The implications of the difference for journalism are clear: One of the first challenges of urban/suburban hyperlocal journalism is convincing your audience that the community you cover is a distinct one with which they should identify. Carder's success in creating an online news community for the Capitol Hill neighborhood, for example, is at least partly dependent on Capitol Hill residents to identify themselves primarily as part of Capitol Hill, not just central Seattle or Seattle as a whole.
long history and countercultural background might make that easy, but consider again the Chicago suburbs, where the average, say, North Barrington resident is far more likely to identify herself as a Chicagoan or a suburban resident of "Chicagoland
." (Hence the existence of the amorphously suburban Daily Herald
.) If you're trying to start up a Barrington-area hyperlocal news org, that's a significant obstacle to finding and gathering a community of reader/contributors.
This problem is eliminated in rural, small-town settings: There's no question whatsoever which community people belong to, and which they identify with.
A sense of community tied to one's town is extremely deeply entrenched, making for fertile ground for local news organizations. And many times, as I wrote earlier, there's already a local news organization that's firmly attached to that community, with a hard-earned cachet built up.
Why good hyperlocal journalism is harder in rural small towns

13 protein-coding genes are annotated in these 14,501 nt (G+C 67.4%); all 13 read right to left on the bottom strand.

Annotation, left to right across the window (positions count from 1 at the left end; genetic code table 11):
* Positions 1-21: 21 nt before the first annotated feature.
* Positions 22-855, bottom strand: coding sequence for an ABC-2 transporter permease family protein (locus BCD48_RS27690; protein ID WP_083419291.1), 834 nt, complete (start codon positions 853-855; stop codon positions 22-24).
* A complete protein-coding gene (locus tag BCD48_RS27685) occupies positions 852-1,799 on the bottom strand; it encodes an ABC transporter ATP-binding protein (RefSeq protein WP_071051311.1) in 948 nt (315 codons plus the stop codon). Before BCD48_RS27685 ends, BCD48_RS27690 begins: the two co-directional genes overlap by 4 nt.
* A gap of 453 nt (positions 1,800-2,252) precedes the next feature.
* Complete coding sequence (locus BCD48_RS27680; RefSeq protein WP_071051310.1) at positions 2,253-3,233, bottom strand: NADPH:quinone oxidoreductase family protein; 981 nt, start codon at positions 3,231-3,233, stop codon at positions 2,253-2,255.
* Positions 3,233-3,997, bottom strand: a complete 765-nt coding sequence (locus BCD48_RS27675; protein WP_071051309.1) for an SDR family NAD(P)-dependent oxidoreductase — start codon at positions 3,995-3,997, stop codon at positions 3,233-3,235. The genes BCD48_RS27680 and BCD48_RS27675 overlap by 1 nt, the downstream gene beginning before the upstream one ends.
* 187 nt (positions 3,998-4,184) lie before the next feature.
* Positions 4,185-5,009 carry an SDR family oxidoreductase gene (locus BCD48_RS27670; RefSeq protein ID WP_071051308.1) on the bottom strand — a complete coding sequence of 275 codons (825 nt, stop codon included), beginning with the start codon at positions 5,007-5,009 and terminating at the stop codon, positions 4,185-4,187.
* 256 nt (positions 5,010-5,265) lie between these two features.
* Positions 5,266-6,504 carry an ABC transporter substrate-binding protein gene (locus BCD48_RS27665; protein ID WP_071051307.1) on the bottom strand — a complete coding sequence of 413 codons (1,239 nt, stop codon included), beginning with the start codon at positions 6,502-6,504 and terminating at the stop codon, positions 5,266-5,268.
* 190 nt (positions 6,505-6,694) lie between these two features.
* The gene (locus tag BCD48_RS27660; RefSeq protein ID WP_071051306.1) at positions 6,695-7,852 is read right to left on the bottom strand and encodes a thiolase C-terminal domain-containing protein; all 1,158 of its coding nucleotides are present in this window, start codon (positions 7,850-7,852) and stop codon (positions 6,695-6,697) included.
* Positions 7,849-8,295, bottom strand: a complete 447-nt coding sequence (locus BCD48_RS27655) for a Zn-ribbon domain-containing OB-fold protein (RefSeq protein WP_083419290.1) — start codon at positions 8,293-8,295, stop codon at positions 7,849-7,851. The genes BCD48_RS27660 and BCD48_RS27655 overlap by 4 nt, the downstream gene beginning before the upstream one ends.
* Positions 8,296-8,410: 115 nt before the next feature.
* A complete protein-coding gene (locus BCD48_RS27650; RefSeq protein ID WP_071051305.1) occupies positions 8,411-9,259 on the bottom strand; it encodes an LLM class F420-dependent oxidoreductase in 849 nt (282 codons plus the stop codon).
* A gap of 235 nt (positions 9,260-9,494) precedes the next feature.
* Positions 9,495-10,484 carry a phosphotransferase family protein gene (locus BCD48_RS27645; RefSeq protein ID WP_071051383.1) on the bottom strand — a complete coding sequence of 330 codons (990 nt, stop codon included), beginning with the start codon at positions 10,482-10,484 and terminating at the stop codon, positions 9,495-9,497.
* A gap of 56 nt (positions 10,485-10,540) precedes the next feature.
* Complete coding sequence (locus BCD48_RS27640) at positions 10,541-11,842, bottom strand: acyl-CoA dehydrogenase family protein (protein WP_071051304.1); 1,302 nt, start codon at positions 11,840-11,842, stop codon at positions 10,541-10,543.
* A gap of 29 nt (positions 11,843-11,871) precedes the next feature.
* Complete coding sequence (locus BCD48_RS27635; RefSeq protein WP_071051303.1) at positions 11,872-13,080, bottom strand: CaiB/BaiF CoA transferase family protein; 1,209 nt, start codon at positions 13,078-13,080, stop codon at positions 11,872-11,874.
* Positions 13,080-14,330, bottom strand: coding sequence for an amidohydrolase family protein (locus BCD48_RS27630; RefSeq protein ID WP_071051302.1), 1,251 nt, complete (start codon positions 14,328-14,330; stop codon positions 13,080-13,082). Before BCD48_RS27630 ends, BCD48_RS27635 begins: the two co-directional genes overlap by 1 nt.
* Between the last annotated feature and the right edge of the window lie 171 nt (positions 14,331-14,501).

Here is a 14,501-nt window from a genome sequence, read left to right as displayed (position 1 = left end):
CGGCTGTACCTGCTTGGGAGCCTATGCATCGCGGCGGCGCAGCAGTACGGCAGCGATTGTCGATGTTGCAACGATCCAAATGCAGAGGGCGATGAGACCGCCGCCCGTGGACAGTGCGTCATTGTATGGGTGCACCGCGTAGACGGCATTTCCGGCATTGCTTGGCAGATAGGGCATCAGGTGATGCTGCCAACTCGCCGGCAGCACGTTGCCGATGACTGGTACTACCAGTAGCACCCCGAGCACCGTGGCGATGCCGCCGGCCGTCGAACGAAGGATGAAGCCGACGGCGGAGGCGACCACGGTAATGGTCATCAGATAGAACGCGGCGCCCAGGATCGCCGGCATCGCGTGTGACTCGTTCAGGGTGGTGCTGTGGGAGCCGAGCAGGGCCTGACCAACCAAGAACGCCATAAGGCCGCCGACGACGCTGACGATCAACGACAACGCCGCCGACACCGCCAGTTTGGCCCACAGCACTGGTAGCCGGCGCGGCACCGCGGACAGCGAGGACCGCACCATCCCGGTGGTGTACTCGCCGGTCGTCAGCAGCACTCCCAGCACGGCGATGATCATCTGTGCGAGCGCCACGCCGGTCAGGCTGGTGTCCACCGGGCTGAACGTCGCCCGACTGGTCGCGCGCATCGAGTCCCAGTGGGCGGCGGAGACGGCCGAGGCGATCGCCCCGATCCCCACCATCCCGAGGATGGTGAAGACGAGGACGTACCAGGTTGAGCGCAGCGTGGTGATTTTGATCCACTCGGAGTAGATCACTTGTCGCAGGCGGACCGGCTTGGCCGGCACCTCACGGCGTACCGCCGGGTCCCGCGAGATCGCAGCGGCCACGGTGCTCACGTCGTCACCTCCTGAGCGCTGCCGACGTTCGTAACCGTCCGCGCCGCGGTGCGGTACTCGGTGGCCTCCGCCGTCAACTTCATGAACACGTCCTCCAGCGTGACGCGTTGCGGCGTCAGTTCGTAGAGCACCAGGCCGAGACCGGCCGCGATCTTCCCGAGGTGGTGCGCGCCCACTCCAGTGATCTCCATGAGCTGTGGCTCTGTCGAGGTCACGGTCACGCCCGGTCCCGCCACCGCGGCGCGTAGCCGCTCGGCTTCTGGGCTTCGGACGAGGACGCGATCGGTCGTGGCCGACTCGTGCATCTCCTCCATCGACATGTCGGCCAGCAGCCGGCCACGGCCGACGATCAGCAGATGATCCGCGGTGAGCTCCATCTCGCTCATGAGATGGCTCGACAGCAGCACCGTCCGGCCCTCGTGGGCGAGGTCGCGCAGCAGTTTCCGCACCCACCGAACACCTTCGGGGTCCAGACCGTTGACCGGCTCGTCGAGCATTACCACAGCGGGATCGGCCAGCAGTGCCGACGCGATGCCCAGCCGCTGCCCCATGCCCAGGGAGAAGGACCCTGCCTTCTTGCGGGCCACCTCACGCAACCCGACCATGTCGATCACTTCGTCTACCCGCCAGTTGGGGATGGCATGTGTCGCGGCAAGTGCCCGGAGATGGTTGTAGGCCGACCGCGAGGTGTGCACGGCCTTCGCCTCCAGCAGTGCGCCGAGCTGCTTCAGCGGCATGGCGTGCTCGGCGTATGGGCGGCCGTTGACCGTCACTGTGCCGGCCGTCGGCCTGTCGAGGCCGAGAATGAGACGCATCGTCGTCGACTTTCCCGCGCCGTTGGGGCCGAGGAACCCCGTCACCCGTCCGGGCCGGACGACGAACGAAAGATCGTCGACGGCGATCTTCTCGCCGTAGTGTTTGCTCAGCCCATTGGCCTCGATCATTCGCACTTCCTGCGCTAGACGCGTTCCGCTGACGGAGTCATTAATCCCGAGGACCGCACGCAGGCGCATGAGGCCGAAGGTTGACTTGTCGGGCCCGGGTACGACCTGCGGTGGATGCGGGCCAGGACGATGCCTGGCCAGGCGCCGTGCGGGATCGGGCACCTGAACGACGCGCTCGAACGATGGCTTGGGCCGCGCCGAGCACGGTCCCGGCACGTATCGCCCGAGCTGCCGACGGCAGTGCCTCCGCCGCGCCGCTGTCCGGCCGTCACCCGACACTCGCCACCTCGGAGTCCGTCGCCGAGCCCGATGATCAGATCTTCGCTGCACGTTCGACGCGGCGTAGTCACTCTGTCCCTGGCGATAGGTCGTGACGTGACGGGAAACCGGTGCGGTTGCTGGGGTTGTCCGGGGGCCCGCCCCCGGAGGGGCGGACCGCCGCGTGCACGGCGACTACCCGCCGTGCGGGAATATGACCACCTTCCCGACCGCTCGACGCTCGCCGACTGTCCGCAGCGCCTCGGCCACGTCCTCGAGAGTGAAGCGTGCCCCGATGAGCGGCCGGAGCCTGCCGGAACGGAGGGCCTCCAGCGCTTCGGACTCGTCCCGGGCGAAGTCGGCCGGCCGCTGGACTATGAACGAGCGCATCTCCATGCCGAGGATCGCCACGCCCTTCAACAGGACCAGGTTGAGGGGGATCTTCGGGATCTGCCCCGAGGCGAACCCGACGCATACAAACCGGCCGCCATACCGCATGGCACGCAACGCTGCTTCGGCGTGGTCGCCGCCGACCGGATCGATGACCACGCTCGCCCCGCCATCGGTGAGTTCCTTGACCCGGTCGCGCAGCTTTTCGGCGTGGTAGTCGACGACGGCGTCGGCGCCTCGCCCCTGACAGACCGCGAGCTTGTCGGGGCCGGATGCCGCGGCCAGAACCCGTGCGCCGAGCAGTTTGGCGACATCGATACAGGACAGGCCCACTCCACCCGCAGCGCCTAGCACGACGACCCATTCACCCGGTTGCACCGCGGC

In most cases, you don't own the conversation around your news, and people aren't used to going online to talk about it.
Carder's community is already inclined to consume and talk about local news online; his challenge is to get them to do at his site. If they aren't visiting CapitolHillSeattle and they care about news in their area, chances are they're getting it online from one of the other 80 or so local news organizations in the city. In Seattle, especially, people have been going online to get local news and talking about it there for oh, about a decade. It's simply a reflexive part of their news consumption.
Contrast that with Central City
, Neb., pop. 3,000 or so, where my wife grew up. You'll notice that I linked to the town's Wikipedia page; that's because, like many in the area I cover, its local weekly newspaper doesn't have a website. The city's page
has a decent amount of basic community information, but there's no place online to get or talk about local happenings. (The closest is the school district's website
, where you can read the monthly newsletter and daily announcements, or my paper's site
, though I'm in Central City only occasionally and there's nowhere on the site to talk about the news you do find.)
In most small towns, the conversation surrounding the news lives at the cafe, at high school basketball games, at the bank, at church. It does not live online.
It's critical that small-town news orgs capture that conversation online, where they can grow from and be informed by it.
But they face a much more difficult challenge than Carder does: They have to introduce to their communities the idea
of talking about local news online. And getting your audience to talk about local news online in th—e first place is asking for a much bigger leap than getting them to simply talk about it at Site A rather than Site B.